This Defense Contractor Is Massively Undervalued
Ted is a member of The Motley Fool Blog Network -- entries represent the personal opinion of the blogger and are not formally edited.
Defense contractors are really cheap right now. Investors are concerned that large cuts to the U.S. federal budget will include cuts in defense spending, which would be catastrophic for defense contractors (the U.S. government represents the majority of sales for most of these contractors).
Despite the looming threat of budget cuts, there are several things that the industry has going for it. For instance, Iraq and Afghanistan still require heavy equipment and logistical services that can only be provided by U.S. defense contractors. In addition, Congress is considering allowing contractors to sell a wider array of weapons and weapons systems to allies as conflicts increase around the world.
In addition, new products are coming online that should boost the top line at many of these firms. For instance, unmanned aerial vehicles (drones) are in high demand and are allowed to be sold to U.S. allies. Defense contractors are also cashing in on the federal government's increased cyber-security needs. More products will likely be needed over the coming decade as slow global economic growth leads to increased tension around the globe. Therefore, defense spending should continue to increase despite the rhetoric in Washington.
If you can accept that revenues will continue to increase for defense contractors, then all you need to do is find the cheapest one.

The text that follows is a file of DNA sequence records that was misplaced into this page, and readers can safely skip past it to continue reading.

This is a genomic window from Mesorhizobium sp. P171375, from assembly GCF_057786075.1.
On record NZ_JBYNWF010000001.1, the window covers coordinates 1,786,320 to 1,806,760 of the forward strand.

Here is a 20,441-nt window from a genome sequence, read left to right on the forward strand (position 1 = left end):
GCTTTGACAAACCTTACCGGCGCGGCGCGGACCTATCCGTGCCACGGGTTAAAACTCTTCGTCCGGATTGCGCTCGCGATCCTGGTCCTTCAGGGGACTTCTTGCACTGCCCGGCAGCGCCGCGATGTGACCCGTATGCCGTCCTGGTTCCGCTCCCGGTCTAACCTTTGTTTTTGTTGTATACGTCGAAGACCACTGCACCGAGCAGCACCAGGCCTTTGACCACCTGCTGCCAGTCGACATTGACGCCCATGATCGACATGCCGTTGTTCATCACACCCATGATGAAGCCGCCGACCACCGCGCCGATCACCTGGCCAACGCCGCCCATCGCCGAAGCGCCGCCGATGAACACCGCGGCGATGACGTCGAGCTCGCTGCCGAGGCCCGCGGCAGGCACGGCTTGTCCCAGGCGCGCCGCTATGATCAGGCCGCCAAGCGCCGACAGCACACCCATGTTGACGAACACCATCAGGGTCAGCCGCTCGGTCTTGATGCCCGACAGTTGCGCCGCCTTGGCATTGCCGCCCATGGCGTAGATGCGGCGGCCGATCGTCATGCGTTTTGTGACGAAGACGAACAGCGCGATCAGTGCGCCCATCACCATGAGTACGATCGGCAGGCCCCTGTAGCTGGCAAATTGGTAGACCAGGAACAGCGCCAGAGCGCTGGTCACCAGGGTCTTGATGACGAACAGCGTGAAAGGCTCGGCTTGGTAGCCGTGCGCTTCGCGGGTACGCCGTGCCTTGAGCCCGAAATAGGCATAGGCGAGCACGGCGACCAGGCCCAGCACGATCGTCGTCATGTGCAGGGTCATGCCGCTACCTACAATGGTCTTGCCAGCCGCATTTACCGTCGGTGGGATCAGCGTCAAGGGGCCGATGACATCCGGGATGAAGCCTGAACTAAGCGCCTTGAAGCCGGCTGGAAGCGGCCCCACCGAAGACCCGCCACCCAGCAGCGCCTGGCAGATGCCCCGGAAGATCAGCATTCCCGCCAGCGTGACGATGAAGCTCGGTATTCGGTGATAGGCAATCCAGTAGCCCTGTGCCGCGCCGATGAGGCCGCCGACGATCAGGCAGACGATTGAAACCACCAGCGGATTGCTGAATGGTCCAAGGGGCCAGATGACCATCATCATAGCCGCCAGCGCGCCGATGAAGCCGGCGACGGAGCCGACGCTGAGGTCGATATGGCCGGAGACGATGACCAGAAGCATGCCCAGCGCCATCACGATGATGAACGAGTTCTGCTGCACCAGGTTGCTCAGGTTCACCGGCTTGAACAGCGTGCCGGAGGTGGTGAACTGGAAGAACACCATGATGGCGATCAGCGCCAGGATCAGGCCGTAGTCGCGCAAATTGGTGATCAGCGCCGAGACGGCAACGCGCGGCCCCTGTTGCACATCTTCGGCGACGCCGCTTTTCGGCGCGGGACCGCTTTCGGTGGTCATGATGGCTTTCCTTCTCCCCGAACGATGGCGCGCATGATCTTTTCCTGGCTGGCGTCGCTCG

Right now, it looks like Lockheed Martin (NYSE: LMT) is far and away the cheapest company in the industry. At 7.6x normalized pre-tax earnings, the company will have to suffer an enormous drop-off in revenue before investors lose money.
But Lockheed Martin isn't just the cheapest company in the industry, it's also one of the best companies.
Lockheed Martin earns a much more reliable free cash flow margin than Boeing (NYSE: BA), Northrop Grumman (NYSE: NOC), and Raytheon (NYSE: RTN). If you divide the standard deviation of free cash flow margins over the last decade by the average of the margins, you get what statisticians call a coefficient of variation. The lower the coefficient, the less volatility in free cash flow margins. If the margins are stable, then you can safely project similar margins in the future because the business is so predictable.
Lockheed Martin's coefficient of variation is 0.27. By comparison, Boeing's is 0.73, Northrop's is 0.37, and Raytheon's is 0.33. So not only is Lockheed Martin cheaper than its peers, it also appears to be a more predictable company.
Since 2002, Lockheed Martin has averaged a free cash flow margin of 6.06%. If you apply this margin to the trailing four quarters sales of $47.5 billion, you get free cash flow of $2.88 billion. At a 15x multiple of free cash flow, the company is worth $133 per share. At a recent price of $92.63, there appears to be about 44% of upside in Lockheed Martin if it just continues to do the same thing it has always done. If it does better in the future, then the upside is even higher. If it does worse, there's a lot of room for error before it affects investors who buy in at today's low price. So, investors who are bullish on defense contractors should take a close look at Lockheed Martin.
titans8904 has no positions in the stocks mentioned above. The Motley Fool owns shares of Lockheed Martin, Northrop Grumman, and Raytheon Company. Try any of our Foolish newsletter services free for 30 days. We Fools may not all hold the same opinions, but we all believe that considering a diverse range of insights makes us better investors. The Motley Fool has a disclosure policy. Is this post wrong? Click here. Think you can do better? Join us and write your own!